Each day of our lives, we are faced with circumstances, challenges, obstacles, and opportunities in which to apply the Word of God. We don’t always get to choose the circumstances, but throughout the moments of our days, we do get to choose how we deal with them. As children of God, we have the spiritual ability—because of the gift of holy spirit within us—to handle everything that comes our way with the love of God in the renewed mind in manifestation. But how do we know if we are manifesting the love of God?
I Corinthians 13 lists characteristics of the love of God, and these characteristics show us what the love of God does—what it looks like when we are acting upon it, when we are manifesting it. These scriptures also show us what it does not do.
I Corinthians 13:4-6:
…charity [agapē, the love of God in the renewed mind in manifestation] envieth not; charity vaunteth not itself, is not puffed up,
Doth not behave itself unseemly, seeketh not her own, is not easily provoked, thinketh no evil;
Rejoiceth not in iniquity, but rejoiceth in the truth.
In the listing of what the love of God does not do, we see eight behaviors. We will cover the first three: “envieth not…vaunteth not itself, is not puffed up” (verse 4). The word “not” in each of these phrases is translated from the Greek word ou. This word expresses full and direct negation. It denies absolutely and directly, and it denies what is a matter of fact. There is a strong and absolute negation of fact tied to these “love is not” behaviors.
Let’s look closely at “envieth not.” The love of God envieth not. What does it mean to envy? “Envieth” is translated from the Greek verb zēloō. According to Bullinger’s lexicon, zēloō means “to be zealous towards,…[that is,] for or against any person or thing; generally for, and in a good sense.” Strong’s Exhaustive Concordance of the Bible defines zēloō as “to have warmth of feeling for or against.” From these definitions we can see that there is both a positive and a negative sense to this Greek word. Here in I Corinthians 13:4, it is being used in a negative sense. Zēloō comes from the word zēlos, meaning generally any eager, vehement passion.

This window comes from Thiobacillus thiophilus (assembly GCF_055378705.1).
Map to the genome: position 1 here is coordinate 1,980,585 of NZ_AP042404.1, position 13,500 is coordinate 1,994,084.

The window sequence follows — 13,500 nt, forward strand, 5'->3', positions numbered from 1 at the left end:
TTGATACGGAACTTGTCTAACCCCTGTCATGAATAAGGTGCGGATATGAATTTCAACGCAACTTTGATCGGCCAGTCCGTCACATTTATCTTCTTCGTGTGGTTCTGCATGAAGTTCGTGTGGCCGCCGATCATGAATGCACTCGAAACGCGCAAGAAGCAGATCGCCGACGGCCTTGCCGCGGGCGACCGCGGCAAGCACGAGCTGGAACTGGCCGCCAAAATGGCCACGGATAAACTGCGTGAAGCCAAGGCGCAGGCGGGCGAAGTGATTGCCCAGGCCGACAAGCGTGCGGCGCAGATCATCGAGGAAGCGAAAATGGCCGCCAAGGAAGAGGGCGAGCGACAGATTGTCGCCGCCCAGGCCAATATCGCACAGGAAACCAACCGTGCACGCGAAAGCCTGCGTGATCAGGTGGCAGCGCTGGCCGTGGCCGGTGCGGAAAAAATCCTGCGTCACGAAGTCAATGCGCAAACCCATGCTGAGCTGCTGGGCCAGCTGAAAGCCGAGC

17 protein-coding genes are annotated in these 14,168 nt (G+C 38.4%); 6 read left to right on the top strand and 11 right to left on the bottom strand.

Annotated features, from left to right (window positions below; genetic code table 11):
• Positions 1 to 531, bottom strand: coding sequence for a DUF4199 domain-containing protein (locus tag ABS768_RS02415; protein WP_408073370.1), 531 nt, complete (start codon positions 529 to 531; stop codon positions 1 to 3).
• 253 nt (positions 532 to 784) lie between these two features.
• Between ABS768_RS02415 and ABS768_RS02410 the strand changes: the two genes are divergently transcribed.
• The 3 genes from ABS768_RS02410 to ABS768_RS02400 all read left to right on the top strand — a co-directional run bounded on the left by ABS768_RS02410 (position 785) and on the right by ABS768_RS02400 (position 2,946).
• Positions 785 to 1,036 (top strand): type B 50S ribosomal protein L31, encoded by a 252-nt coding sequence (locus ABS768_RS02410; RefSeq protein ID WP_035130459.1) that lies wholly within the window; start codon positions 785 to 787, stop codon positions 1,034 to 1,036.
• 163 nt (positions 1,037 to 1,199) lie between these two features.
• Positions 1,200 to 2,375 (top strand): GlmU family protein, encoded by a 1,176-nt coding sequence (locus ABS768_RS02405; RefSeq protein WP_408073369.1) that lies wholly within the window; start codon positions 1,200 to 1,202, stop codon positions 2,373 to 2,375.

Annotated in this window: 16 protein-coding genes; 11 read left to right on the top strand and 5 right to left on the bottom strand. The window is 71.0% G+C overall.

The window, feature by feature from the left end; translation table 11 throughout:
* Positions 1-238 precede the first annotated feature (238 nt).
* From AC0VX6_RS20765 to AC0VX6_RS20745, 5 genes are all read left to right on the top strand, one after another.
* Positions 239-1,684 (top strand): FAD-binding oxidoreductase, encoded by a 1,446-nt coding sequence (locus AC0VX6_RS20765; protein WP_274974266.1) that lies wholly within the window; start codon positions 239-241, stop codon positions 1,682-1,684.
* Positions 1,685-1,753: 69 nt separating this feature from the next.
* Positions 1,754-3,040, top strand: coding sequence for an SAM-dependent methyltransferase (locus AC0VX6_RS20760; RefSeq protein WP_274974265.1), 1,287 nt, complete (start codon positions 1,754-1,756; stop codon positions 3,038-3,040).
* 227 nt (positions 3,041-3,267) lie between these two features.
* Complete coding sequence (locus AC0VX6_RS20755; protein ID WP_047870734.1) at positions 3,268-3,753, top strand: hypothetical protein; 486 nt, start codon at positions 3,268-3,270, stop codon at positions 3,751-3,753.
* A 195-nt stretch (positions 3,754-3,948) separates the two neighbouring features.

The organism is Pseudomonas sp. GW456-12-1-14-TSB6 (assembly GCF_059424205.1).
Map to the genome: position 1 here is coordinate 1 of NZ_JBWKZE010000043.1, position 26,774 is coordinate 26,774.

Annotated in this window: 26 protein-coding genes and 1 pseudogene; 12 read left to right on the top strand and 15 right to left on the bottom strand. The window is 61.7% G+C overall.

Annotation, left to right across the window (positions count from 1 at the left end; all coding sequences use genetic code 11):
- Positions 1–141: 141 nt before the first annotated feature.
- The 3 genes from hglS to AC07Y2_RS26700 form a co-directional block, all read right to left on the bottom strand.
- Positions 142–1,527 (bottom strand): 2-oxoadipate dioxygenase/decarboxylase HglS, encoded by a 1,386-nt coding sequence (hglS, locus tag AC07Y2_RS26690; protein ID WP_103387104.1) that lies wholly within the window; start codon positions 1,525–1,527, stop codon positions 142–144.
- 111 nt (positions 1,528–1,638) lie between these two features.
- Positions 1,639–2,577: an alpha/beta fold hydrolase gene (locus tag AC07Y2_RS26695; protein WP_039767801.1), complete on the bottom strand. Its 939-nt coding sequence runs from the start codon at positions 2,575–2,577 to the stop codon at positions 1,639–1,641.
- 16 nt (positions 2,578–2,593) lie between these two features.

Thayer’s Greek-English Lexicon of the New Testament notes that in I Corinthians 13:4 zēloō can mean to be heated or to boil with envy, hatred, or anger. This is what the love of God absolutely does not manifest.
To be envious is to be zealous about the wrong things, which results in confusion and evil works.
But if ye have bitter envying [zēlos] and strife in your hearts, glory not, and lie not against the truth.
This wisdom descendeth not from above, but is earthly, sensual, devilish.
For where envying [zēlos] and strife is, there is confusion and every evil work.
Envy comes from the “wisdom” of the senses realm, the realm controlled by the adversary—fleshly wisdom. This kind of wisdom is earthly, sensual, and devilish, and it results in confusion and unproductive evil. This comes from looking to the world and not to the things of God, the true and spiritual things.
Being envious of someone or something begins with our thoughts. Remember, one definition of zēloō is to boil with envy, hatred, or anger. Think about a pot of water sitting on the stove. Does that water boil the moment the heat is turned on? No, it takes time for a pot of water to boil. It starts with a simmer. Sometimes we may find that we are tempted to look at others and what they have and then desire it for ourselves. If we are tempted to think this way and to compare ourselves with one another, there can be a tendency to think that we are either less than or worse than the people we are looking at. If left alone, these thoughts can simmer until they reach a boil. These “boiling” thoughts of envy can bubble over into our actions and can cause strife and confusion and evil works. This can happen because of temptations to measure and compare ourselves according to others or to the standards of the world. God’s Word, however, says that comparing is not wise.
II Corinthians 10:12:
For we dare not make ourselves of the number, or compare ourselves with some that commend themselves: but they measuring themselves by themselves, and comparing themselves among themselves, are not wise.
It is not wise to compare ourselves with one another; instead, we can measure ourselves according to the Word of God. We learned in James 3:14-16 that envy comes from the “wisdom” of the world, and “…where envying and strife is, there is confusion and every evil work.” In stark contrast, verse 17 says that God’s wisdom “…is first pure, then peaceable, gentle, and easy to be intreated, full of mercy and good fruits, without partiality, and without hypocrisy.” What a drastic difference between God’s wisdom and worldly wisdom! We can expect beautiful results, bearing good fruit, as we keep God’s wisdom—His Word—as our standard and live God’s love.
As born-again believers, we are all members in particular, and God has chosen us to be His children with a unique function in which to serve. We don’t need to compare ourselves with one another, to be resentful of an advantage another has, or to be envious because of what someone else might have the opportunity to do. We can carry out our particular, unique function wholeheartedly….
This is an excerpt from the July/August 2016 issue of The Way Magazine.
Copyright© 2016 by The Way International. All rights reserved.
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